“I can assure health workers and the Kenyan public that these vaccines are safe and effective. With this vaccination we will get much closer to ending this pandemic. However, while these vaccines are being rolled out, please let us continue the public health measures in place.” WHO Representative to Kenya Dr. Rudi Eggers said.

Allergic reactions

There are however people who will not receive the vaccine. Those under the age of 18, those who are allergic to chicken and eggs .Also pregnant women are advised not to take the vaccine.

According to Susan Mochache, the Health Principal Secretary, some patients who are allergic to chicken and eggs may develop an anaphylactoid reaction. This tends to involve a skin rash, shortness of breath and sometimes a drop in blood pressure after getting the vaccine.

Scientists are also skeptical about vaccinating pregnant women because not enough research and tests have been done to ascertain how they will react to it.

Some nurses, who are part of the first beneficiaries and will be vaccinating other people have expressed their fears. “There is total confusion and fear amongst health workers because they have been kept in the dark, yet they are the first recipients of the Covid-19 vaccine. Sensitization is nil, and because of that, there may be some level of resistance,” said Alfred Obengo, president of the National Nurses Association in a recent tweet.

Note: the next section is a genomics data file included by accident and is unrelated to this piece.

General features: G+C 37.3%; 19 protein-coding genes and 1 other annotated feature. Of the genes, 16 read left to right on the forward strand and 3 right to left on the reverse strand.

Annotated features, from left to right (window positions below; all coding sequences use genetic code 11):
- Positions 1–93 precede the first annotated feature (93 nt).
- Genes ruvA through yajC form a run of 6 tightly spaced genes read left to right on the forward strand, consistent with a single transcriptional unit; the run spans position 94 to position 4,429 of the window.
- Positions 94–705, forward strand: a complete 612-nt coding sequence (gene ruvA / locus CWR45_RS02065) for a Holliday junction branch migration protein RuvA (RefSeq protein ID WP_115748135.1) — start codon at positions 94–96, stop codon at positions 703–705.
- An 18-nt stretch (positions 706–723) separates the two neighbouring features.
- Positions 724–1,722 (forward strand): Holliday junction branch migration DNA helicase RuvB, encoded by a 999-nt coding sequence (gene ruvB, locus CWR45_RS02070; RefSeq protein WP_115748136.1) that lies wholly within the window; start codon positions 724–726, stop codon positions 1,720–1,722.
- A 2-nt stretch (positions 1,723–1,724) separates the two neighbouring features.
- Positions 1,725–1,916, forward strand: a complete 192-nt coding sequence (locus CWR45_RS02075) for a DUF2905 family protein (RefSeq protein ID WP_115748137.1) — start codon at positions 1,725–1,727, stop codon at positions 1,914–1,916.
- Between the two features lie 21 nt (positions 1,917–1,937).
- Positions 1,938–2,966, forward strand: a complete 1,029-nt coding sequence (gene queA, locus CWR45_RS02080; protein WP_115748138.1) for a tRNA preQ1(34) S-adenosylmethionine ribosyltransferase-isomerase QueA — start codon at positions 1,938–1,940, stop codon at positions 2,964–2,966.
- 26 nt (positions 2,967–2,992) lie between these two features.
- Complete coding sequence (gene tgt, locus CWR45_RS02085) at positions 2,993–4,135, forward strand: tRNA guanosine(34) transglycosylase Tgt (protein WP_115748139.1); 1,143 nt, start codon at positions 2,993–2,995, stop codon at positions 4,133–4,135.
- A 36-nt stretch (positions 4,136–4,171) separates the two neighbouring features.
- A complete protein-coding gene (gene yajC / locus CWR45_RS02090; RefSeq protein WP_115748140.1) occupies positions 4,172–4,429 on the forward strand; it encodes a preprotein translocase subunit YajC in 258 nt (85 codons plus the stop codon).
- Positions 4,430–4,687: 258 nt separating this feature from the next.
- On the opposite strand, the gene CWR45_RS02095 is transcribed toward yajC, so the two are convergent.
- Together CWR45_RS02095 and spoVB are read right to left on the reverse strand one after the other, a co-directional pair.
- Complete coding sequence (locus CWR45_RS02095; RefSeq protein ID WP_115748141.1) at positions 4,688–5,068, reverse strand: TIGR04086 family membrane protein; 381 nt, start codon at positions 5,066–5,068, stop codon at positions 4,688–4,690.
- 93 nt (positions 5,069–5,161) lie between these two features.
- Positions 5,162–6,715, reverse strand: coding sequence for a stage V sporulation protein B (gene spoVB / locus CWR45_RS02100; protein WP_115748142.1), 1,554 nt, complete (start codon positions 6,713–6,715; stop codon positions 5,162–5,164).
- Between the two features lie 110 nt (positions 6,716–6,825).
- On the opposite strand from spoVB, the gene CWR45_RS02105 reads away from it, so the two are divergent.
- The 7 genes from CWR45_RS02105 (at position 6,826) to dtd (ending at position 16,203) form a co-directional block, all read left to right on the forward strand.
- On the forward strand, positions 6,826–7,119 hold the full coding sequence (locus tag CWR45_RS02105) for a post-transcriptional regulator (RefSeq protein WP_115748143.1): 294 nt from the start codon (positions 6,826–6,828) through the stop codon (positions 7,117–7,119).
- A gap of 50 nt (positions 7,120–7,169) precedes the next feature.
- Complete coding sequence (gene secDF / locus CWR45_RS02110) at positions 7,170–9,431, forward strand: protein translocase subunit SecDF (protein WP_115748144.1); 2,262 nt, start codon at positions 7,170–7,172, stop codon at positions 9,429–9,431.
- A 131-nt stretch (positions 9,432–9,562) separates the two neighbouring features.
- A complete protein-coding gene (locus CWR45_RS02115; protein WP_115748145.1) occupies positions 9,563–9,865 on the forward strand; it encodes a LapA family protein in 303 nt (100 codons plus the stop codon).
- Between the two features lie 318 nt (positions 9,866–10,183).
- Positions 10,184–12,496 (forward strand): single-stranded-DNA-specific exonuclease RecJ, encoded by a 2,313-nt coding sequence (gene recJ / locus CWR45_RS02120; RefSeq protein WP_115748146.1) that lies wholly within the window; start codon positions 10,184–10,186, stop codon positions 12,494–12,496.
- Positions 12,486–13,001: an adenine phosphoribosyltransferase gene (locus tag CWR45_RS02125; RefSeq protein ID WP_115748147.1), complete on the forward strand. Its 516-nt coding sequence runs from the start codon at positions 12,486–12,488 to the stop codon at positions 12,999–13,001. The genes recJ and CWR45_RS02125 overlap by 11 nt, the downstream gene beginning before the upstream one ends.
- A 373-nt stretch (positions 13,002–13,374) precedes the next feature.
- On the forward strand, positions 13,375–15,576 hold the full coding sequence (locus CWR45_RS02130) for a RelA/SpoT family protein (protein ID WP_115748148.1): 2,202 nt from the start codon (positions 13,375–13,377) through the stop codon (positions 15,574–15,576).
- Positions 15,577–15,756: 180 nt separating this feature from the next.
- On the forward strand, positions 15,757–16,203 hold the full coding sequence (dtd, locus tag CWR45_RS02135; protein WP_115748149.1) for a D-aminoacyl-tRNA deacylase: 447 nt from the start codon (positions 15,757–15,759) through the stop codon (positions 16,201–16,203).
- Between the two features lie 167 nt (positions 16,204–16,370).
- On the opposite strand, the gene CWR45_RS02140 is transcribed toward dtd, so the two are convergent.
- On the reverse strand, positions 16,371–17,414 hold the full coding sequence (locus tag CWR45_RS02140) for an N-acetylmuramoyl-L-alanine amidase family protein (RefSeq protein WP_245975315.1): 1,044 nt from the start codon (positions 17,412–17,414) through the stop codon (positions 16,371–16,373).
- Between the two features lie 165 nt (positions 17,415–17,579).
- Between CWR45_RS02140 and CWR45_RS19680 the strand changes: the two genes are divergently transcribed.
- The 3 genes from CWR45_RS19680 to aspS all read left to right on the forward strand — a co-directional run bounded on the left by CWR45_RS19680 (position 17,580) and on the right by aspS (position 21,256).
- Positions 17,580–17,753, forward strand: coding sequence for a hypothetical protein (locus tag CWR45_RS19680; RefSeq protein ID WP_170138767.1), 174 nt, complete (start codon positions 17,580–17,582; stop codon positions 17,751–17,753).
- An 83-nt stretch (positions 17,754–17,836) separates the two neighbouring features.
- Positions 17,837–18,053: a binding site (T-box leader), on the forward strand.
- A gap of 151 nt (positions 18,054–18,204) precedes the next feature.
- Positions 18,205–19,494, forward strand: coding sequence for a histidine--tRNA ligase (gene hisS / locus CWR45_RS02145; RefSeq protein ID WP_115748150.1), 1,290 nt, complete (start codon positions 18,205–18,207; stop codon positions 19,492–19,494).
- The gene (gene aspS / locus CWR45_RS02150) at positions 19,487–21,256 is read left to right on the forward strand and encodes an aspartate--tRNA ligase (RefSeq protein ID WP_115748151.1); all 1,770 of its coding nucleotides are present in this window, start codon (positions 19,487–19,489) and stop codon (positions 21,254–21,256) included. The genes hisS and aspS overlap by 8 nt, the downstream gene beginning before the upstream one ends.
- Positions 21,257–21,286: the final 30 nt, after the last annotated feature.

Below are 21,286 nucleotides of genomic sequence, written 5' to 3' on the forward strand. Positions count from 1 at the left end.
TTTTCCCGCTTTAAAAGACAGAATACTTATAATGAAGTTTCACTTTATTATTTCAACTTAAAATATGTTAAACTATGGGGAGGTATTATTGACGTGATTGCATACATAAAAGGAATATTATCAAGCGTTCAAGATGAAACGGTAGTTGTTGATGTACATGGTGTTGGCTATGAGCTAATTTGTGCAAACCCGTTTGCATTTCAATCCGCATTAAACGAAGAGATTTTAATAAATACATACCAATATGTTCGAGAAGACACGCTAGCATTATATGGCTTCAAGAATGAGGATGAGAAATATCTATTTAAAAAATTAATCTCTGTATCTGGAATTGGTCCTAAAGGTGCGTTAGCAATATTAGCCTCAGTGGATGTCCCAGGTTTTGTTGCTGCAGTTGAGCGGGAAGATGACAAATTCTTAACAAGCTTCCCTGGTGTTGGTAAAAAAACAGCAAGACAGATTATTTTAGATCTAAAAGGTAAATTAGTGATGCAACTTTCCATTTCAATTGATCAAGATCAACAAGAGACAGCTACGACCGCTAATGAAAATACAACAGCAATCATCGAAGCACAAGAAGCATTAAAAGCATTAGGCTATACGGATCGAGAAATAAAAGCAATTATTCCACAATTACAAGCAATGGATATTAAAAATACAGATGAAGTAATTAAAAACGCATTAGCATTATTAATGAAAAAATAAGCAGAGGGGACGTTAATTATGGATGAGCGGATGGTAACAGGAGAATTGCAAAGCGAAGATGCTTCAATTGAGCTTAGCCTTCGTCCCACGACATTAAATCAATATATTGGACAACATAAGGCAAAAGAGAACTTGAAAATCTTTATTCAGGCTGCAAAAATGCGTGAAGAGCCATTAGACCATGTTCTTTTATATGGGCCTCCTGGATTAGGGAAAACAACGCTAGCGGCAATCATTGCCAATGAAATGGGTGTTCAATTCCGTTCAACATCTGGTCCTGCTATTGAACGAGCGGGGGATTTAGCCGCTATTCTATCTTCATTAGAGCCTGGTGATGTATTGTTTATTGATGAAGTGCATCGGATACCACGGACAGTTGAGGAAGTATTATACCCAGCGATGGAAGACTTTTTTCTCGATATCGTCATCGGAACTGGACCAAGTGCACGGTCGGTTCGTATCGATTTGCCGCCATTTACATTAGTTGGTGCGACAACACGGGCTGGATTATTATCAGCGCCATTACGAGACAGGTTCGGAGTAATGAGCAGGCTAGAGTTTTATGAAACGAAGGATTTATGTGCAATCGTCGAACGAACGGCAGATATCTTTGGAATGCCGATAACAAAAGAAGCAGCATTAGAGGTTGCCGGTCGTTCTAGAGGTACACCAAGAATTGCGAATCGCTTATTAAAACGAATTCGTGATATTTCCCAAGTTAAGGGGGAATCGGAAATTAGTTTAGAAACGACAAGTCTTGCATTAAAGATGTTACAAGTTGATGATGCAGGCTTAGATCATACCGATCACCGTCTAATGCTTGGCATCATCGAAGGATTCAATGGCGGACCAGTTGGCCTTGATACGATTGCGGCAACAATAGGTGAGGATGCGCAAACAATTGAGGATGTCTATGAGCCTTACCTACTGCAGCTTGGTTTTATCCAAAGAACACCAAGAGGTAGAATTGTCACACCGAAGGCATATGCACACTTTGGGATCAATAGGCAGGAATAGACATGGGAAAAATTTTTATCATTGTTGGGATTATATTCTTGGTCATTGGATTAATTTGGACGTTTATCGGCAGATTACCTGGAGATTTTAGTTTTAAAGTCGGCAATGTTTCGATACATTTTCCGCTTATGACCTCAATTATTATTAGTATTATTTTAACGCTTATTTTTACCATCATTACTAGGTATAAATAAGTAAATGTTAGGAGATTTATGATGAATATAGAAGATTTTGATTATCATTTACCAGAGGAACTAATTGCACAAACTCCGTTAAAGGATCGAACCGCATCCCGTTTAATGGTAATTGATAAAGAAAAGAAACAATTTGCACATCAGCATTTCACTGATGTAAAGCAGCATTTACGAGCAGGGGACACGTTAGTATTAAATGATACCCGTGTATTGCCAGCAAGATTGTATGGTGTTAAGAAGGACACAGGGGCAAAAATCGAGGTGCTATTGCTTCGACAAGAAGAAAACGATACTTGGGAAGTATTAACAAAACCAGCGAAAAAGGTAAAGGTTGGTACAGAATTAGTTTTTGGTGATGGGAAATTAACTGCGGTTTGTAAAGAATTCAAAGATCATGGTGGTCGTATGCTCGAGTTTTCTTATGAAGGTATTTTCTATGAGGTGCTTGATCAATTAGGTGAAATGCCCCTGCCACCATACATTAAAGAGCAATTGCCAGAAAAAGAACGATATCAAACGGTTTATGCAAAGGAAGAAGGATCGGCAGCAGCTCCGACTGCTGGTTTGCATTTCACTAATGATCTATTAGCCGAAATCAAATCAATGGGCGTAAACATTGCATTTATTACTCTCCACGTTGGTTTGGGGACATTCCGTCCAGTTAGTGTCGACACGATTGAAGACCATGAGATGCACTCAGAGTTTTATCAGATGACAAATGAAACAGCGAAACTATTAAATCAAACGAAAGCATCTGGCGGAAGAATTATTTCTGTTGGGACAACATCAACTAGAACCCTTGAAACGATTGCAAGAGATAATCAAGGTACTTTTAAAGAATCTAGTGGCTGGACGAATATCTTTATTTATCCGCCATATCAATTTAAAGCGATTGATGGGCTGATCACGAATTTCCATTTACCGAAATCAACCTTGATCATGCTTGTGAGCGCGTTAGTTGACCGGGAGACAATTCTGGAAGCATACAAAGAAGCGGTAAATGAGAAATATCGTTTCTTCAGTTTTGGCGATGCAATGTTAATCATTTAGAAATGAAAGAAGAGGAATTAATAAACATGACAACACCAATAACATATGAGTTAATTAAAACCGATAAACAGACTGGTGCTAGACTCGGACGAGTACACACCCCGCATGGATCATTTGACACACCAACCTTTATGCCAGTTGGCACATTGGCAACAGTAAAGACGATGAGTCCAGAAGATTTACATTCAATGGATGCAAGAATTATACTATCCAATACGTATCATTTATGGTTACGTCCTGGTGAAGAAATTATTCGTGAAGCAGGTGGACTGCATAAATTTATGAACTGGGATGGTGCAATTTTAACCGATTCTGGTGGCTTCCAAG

Financial allocation

The Government did not spend any money on the vaccines since they were delivered free of charge. However, Kenya will spend about Sh933.2 million for Phase I of the introduction of Covid-19 vaccines. A huge part of the money (Sh592.6million) will be used to store, distribute, clear, and procure vaccines and injection devices.

The government also intends to spend Sh70.8 million towards training and capacity building and Sh17.2 million for planning and coordination.

Sh232 million will go towards advocacy, communication, and community mobilisation initiatives while Sh20.6 million will be used for data management, monitoring, and surveillance.

It is now a matter of time before an analysis can be done on the impact of the challenges the vaccination process is currently facing.

What journalists should do?

  1. Follow up on how the vaccine is being distributed and inform your audience.
  1. Investigate if funds allocated for the vaccination process are spent according to intended purpose.
  1. Follow up on the acceptance of the vaccine. Find out if those who were initially against it will change their mind or not.
  1. Update your audience on the next phases of the vaccine in Kenya. When they arrive and how they are distributed.
  1. Talk to experts to explain in detail why some people are not eligible for the vaccine.
  1. Follow up on any reactions by those who have been vaccinated. What are the side effects and are there allergic reactions?